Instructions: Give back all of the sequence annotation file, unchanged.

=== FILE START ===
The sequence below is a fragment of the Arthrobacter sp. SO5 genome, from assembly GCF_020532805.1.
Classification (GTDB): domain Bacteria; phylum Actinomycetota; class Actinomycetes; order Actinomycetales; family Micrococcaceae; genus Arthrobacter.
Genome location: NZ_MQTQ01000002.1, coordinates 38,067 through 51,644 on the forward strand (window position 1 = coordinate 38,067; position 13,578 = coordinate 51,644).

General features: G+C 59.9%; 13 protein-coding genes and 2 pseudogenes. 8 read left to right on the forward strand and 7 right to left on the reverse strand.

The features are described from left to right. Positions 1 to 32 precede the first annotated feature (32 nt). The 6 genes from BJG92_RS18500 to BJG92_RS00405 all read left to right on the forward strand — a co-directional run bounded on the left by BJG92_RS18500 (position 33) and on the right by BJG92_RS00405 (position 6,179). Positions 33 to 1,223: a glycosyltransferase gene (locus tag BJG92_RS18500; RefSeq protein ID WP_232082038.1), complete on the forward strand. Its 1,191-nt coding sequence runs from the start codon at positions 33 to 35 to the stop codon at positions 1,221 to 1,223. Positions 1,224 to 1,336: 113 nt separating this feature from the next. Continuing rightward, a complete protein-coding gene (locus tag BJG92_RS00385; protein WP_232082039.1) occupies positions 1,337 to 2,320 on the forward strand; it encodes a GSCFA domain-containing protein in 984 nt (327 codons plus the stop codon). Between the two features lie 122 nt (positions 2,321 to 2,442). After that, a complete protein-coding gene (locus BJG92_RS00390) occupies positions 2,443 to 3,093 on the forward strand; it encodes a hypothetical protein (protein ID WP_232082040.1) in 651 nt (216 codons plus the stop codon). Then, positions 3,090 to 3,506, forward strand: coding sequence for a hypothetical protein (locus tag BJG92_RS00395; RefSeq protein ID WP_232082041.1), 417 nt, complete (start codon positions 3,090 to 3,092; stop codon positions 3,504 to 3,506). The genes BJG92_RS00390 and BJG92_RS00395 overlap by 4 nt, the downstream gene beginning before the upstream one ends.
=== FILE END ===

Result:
The sequence below is a fragment of the Arthrobacter sp. SO5 genome, from assembly GCF_020532805.1.
Classification (GTDB): domain Bacteria; phylum Actinomycetota; class Actinomycetes; order Actinomycetales; family Micrococcaceae; genus Arthrobacter.
Genome location: NZ_MQTQ01000002.1, coordinates 38,067 through 51,644 on the forward strand (window position 1 = coordinate 38,067; position 13,578 = coordinate 51,644).

General features: G+C 59.9%; 13 protein-coding genes and 2 pseudogenes. 8 read left to right on the forward strand and 7 right to left on the reverse strand.

The features are described from left to right. Positions 1 to 32 precede the first annotated feature (32 nt). The 6 genes from BJG92_RS18500 to BJG92_RS00405 all read left to right on the forward strand — a co-directional run bounded on the left by BJG92_RS18500 (position 33) and on the right by BJG92_RS00405 (position 6,179). Positions 33 to 1,223: a glycosyltransferase gene (locus tag BJG92_RS18500; RefSeq protein ID WP_232082038.1), complete on the forward strand. Its 1,191-nt coding sequence runs from the start codon at positions 33 to 35 to the stop codon at positions 1,221 to 1,223. Positions 1,224 to 1,336: 113 nt separating this feature from the next. Continuing rightward, a complete protein-coding gene (locus tag BJG92_RS00385; protein WP_232082039.1) occupies positions 1,337 to 2,320 on the forward strand; it encodes a GSCFA domain-containing protein in 984 nt (327 codons plus the stop codon). Between the two features lie 122 nt (positions 2,321 to 2,442). After that, a complete protein-coding gene (locus BJG92_RS00390) occupies positions 2,443 to 3,093 on the forward strand; it encodes a hypothetical protein (protein ID WP_232082040.1) in 651 nt (216 codons plus the stop codon). Then, positions 3,090 to 3,506, forward strand: coding sequence for a hypothetical protein (locus tag BJG92_RS00395; RefSeq protein ID WP_232082041.1), 417 nt, complete (start codon positions 3,090 to 3,092; stop codon positions 3,504 to 3,506). The genes BJG92_RS00390 and BJG92_RS00395 overlap by 4 nt, the downstream gene beginning before the upstream one ends.